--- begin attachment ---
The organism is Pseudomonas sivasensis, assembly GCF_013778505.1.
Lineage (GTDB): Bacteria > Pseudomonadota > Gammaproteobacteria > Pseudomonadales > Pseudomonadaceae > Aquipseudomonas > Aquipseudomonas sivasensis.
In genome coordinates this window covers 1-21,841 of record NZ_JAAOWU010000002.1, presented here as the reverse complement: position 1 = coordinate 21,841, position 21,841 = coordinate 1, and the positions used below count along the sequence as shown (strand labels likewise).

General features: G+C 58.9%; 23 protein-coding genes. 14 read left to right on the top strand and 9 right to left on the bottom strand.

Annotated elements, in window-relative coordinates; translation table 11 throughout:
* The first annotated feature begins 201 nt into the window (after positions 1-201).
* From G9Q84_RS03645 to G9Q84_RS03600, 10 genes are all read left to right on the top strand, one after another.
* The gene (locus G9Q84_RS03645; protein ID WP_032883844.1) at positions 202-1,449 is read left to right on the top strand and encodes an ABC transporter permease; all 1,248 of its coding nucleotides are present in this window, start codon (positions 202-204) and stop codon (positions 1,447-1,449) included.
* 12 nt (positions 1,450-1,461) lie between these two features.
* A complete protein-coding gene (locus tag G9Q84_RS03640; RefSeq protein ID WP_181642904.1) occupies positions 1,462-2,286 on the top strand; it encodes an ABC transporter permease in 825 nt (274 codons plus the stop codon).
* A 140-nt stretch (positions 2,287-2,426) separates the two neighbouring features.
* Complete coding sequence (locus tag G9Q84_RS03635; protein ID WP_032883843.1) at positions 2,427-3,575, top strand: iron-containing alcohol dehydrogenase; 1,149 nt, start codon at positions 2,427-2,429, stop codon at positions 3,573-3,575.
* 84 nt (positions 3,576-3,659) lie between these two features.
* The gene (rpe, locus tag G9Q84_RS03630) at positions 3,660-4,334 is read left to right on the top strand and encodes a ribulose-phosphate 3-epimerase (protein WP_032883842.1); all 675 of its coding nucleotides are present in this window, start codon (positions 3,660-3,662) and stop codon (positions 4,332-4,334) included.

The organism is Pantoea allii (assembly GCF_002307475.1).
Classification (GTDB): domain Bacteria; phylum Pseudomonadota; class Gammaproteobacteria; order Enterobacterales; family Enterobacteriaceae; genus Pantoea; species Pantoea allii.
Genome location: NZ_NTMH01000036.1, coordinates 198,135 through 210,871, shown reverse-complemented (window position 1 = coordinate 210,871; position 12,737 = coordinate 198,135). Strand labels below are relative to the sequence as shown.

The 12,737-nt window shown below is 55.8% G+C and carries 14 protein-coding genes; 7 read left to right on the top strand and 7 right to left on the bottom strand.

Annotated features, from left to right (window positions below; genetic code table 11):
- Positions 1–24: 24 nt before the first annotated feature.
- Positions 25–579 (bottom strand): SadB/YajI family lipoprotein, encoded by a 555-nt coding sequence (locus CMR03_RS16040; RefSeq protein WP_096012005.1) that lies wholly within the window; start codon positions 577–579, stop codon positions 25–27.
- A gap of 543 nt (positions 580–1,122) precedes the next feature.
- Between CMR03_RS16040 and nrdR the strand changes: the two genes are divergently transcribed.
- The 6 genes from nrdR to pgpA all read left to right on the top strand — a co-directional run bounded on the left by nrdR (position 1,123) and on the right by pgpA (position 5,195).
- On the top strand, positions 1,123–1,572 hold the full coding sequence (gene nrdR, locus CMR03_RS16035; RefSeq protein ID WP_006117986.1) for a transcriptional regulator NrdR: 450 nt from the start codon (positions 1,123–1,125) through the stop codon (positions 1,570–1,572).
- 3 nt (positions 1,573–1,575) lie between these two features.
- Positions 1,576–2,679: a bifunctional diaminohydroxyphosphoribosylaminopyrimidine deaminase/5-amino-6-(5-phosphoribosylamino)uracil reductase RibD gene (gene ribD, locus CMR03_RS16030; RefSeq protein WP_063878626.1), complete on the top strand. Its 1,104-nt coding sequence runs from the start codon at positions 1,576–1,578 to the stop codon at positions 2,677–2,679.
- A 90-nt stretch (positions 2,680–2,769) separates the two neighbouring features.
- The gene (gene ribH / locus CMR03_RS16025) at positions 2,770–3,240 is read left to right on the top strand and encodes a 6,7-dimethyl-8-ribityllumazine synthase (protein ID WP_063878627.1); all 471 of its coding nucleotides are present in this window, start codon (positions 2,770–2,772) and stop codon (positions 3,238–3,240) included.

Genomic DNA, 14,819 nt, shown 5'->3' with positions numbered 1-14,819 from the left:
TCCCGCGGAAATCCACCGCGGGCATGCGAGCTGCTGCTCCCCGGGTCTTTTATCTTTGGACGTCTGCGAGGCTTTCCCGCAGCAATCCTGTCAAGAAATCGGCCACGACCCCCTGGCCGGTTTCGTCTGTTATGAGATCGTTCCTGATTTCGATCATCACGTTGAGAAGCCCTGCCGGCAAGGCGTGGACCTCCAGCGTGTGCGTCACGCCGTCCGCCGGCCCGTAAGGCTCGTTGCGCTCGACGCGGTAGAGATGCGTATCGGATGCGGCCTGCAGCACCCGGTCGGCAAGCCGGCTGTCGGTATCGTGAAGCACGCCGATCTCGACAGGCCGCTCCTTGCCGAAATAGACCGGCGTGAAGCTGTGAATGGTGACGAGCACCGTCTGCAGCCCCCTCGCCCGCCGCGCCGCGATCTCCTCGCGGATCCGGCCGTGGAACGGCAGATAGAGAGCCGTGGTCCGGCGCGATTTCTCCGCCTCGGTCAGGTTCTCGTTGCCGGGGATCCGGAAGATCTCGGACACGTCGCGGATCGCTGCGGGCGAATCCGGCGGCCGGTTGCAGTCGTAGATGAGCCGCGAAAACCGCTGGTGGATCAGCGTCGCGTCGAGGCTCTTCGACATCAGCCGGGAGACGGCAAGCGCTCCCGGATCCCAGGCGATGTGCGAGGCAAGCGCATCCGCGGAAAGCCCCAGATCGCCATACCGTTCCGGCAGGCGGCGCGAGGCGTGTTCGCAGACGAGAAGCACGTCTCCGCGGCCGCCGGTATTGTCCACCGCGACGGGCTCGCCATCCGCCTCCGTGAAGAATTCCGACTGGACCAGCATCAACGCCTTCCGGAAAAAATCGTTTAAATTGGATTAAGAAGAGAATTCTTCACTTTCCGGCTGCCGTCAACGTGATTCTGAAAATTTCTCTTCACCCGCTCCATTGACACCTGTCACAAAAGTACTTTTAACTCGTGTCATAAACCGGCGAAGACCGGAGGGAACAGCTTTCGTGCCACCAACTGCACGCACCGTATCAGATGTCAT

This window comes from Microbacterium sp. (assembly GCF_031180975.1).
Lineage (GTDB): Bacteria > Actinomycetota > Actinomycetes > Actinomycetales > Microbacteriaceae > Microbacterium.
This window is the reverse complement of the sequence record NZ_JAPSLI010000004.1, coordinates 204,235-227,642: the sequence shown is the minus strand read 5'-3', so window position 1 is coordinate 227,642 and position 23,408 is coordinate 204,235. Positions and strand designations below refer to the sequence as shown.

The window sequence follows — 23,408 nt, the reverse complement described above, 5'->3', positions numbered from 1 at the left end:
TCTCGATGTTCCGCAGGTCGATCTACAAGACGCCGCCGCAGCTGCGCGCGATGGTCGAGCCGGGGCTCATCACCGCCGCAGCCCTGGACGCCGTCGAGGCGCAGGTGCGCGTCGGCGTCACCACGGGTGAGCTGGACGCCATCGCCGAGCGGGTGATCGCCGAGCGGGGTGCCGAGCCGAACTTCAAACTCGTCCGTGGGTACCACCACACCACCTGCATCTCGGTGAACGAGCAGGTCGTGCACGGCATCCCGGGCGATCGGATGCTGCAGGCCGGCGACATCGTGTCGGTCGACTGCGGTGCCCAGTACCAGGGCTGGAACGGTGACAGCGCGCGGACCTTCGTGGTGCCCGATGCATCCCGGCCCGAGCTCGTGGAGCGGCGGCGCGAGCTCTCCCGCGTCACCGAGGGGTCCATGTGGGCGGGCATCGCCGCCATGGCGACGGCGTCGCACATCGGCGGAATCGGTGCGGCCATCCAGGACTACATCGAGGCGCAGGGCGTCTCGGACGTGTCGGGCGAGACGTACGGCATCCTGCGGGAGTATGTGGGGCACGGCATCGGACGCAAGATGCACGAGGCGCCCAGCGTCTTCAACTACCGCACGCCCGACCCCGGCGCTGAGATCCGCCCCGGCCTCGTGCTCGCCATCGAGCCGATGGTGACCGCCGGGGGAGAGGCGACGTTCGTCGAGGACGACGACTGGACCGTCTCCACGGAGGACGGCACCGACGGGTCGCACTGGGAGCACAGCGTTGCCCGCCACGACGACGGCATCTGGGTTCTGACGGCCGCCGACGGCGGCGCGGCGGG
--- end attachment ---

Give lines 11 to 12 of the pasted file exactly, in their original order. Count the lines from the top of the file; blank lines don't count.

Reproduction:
* A 140-nt stretch (positions 2,287-2,426) separates the two neighbouring features.
* Complete coding sequence (locus tag G9Q84_RS03635; protein ID WP_032883843.1) at positions 2,427-3,575, top strand: iron-containing alcohol dehydrogenase; 1,149 nt, start codon at positions 2,427-2,429, stop codon at positions 3,573-3,575.